#4589 – 2012 25c Spectrum Eagle-Brn/Ora bhind US

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- Mint Stamp(s)
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- MM21645 Vertical Mounts, Black, Split-back, Pre-cut, 30 x 37 millimeters (1-3/16 x 1-7/16 inches)
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U.S. #4589

2012 25¢ Orange

Spectrum Eagle

 

Issue Date: January 3, 2012

City: Liberty, MO

Quantity: 17,500,000

Printed By: Avery Dennison

Printing Method: Photogravure

Perforations: Die Cut 11

Color: Multicolored

 

For centuries, the eagle has been a symbol of majesty and power.  It is no wonder America’s founders chose the eagle as our national symbol.

 

About 5,000 years ago, the Sumerians portrayed an eagle in flight to show its power.  The ancient Romans, Emperor Charlemagne, and Napoleon later followed suit.

 

An early morning battle at the start of the American Revolution woke sleeping eagles at their nearby nests.  The eagles began circling the field and squawking.  The patriots believed “They [were] shrieking for freedom.”  

 

As the war raged on, the Americans sought a national symbol.  For six years, the Continental Congress debated the possibilities.  Finally, in 1782, one man submitted a drawing of an eagle, describing it as a symbol of “supreme power and authority.”  By the end of the year, the eagle was part of the national seal.  It was another five years before the eagle was officially adopted as the emblem of the United States.

 

Centuries ago, the eagle population numbered around 75,000.  A combination of hunting and poison from insecticide saw their numbers drop to only about 800 in the 1960s, making it an Endangered Species.  Several laws and conservation attempts have replenished the population.  In 2007, the bald eagle was removed from the Endangered Species list and is now considered of least concern, a vast improvement in just 40 years.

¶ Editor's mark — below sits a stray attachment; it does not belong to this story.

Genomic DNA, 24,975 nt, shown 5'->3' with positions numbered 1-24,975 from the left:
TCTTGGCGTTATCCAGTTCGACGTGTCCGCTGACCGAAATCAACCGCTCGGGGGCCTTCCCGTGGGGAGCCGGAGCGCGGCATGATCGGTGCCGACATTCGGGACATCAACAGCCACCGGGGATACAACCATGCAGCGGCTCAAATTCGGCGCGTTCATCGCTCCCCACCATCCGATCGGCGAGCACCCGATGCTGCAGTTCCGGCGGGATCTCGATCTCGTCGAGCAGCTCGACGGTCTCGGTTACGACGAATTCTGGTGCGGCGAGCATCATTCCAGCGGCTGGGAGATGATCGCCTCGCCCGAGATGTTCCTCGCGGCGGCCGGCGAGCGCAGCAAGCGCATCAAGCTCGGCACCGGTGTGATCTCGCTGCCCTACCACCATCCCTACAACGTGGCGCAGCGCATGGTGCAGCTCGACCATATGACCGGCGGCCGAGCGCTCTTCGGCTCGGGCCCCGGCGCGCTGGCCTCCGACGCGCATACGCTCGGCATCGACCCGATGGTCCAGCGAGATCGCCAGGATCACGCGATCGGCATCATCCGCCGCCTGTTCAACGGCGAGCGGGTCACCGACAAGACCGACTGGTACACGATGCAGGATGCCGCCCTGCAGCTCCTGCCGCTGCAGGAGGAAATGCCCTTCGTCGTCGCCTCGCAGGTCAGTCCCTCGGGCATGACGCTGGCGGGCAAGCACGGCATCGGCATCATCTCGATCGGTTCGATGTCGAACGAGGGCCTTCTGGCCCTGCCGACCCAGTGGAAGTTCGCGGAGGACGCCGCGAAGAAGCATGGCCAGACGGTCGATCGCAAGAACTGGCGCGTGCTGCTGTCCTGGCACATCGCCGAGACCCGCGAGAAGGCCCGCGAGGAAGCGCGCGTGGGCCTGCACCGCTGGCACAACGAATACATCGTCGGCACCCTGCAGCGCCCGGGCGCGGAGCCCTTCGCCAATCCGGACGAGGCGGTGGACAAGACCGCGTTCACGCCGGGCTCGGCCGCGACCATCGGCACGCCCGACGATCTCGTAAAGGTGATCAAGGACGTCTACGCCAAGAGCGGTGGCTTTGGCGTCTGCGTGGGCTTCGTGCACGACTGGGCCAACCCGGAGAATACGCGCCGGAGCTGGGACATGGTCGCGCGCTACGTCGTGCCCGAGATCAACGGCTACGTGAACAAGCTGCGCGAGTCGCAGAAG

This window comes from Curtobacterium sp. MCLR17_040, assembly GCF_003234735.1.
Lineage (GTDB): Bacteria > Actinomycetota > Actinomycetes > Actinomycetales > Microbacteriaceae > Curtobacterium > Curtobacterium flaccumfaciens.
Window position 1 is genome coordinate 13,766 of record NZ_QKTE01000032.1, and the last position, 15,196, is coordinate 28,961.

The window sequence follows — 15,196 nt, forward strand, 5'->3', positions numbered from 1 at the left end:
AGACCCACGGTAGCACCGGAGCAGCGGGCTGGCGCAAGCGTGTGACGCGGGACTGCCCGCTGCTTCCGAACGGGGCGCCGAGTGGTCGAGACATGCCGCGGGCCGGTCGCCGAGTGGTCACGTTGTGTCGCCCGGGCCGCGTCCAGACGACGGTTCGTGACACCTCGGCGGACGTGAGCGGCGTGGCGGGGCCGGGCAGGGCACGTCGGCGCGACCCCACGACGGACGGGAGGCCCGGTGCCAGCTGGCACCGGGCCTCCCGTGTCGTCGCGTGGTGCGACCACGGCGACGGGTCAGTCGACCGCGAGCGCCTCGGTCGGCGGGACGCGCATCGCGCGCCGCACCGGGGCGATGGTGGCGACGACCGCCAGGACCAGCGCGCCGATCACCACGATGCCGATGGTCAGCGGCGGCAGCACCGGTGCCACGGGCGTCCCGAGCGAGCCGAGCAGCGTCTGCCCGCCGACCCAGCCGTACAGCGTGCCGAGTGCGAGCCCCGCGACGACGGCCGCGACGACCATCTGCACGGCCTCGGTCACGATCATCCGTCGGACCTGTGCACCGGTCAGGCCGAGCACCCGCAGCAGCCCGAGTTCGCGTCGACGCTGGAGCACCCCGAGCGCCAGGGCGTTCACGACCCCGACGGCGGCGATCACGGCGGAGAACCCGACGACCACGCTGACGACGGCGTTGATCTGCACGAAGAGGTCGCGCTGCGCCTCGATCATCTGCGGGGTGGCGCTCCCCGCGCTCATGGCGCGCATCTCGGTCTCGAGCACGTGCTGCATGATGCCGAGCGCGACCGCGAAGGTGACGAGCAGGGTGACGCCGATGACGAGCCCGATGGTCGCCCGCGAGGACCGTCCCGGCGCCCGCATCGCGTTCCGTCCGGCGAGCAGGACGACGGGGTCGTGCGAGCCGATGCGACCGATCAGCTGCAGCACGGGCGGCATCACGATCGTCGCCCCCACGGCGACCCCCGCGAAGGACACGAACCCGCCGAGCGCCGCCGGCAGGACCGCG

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U.S. #4589

2012 25¢ Orange

Spectrum Eagle

 

Issue Date: January 3, 2012

City: Liberty, MO

Quantity: 17,500,000

Printed By: Avery Dennison

Printing Method: Photogravure

Perforations: Die Cut 11

Color: Multicolored

 

For centuries, the eagle has been a symbol of majesty and power.  It is no wonder America’s founders chose the eagle as our national symbol.

 

About 5,000 years ago, the Sumerians portrayed an eagle in flight to show its power.  The ancient Romans, Emperor Charlemagne, and Napoleon later followed suit.

 

An early morning battle at the start of the American Revolution woke sleeping eagles at their nearby nests.  The eagles began circling the field and squawking.  The patriots believed “They [were] shrieking for freedom.”  

 

As the war raged on, the Americans sought a national symbol.  For six years, the Continental Congress debated the possibilities.  Finally, in 1782, one man submitted a drawing of an eagle, describing it as a symbol of “supreme power and authority.”  By the end of the year, the eagle was part of the national seal.  It was another five years before the eagle was officially adopted as the emblem of the United States.

 

Centuries ago, the eagle population numbered around 75,000.  A combination of hunting and poison from insecticide saw their numbers drop to only about 800 in the 1960s, making it an Endangered Species.  Several laws and conservation attempts have replenished the population.  In 2007, the bald eagle was removed from the Endangered Species list and is now considered of least concern, a vast improvement in just 40 years.